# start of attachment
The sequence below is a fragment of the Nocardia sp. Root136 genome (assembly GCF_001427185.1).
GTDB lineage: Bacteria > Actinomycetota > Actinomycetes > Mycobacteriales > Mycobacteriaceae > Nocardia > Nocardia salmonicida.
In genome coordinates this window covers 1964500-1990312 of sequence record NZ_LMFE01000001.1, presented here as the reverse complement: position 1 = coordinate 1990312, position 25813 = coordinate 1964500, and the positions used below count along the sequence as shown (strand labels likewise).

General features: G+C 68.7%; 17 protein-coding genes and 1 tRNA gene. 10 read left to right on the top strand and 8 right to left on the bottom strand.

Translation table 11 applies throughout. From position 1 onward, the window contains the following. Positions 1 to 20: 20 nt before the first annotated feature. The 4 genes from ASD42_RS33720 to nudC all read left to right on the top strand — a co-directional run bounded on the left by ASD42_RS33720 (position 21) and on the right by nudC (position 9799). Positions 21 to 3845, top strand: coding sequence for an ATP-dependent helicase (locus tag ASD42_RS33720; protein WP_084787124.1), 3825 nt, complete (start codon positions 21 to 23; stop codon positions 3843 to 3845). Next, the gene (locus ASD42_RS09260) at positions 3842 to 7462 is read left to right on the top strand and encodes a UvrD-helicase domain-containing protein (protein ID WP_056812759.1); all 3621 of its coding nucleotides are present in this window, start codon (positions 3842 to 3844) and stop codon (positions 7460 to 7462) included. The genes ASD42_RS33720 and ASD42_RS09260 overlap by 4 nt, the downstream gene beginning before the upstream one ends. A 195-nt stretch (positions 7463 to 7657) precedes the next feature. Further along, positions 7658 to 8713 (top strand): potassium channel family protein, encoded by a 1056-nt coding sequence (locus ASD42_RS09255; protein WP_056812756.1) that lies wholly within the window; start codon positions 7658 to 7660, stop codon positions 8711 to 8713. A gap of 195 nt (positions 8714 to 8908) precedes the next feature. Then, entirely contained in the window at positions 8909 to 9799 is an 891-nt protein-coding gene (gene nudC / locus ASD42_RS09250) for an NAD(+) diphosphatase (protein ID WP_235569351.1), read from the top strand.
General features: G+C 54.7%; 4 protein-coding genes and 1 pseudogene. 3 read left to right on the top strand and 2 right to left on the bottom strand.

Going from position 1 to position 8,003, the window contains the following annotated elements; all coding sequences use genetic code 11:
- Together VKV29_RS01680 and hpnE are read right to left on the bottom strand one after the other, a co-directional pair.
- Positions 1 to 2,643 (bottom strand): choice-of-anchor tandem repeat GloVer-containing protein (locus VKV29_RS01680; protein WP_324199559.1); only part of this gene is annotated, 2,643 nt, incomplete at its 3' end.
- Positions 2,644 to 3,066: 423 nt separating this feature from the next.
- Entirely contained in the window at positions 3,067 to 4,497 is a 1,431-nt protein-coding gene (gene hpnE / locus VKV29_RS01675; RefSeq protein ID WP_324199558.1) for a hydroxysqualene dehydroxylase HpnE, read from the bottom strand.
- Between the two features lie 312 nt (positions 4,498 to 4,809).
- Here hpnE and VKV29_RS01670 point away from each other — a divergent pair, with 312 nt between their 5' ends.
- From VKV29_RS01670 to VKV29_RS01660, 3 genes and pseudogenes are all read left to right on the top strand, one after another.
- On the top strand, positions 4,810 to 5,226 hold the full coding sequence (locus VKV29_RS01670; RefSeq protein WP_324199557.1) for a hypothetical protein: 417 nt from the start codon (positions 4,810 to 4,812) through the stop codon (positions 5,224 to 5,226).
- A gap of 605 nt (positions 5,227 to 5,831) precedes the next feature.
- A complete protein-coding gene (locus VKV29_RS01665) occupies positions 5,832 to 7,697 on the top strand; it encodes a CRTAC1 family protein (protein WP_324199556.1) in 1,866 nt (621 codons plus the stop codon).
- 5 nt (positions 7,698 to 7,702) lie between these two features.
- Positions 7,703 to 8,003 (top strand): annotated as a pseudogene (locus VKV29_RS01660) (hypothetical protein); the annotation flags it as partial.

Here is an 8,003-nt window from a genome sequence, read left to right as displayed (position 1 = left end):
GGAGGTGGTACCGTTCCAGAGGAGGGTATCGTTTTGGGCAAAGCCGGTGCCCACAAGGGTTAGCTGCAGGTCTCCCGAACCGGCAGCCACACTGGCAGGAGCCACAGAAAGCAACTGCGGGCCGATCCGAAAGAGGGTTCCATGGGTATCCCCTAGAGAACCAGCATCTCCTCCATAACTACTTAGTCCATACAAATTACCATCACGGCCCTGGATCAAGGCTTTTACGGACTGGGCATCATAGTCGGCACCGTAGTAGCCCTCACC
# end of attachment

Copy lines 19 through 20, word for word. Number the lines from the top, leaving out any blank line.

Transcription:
- Positions 7,703 to 8,003 (top strand): annotated as a pseudogene (locus VKV29_RS01660) (hypothetical protein); the annotation flags it as partial.

Here is an 8,003-nt window from a genome sequence, read left to right as displayed (position 1 = left end):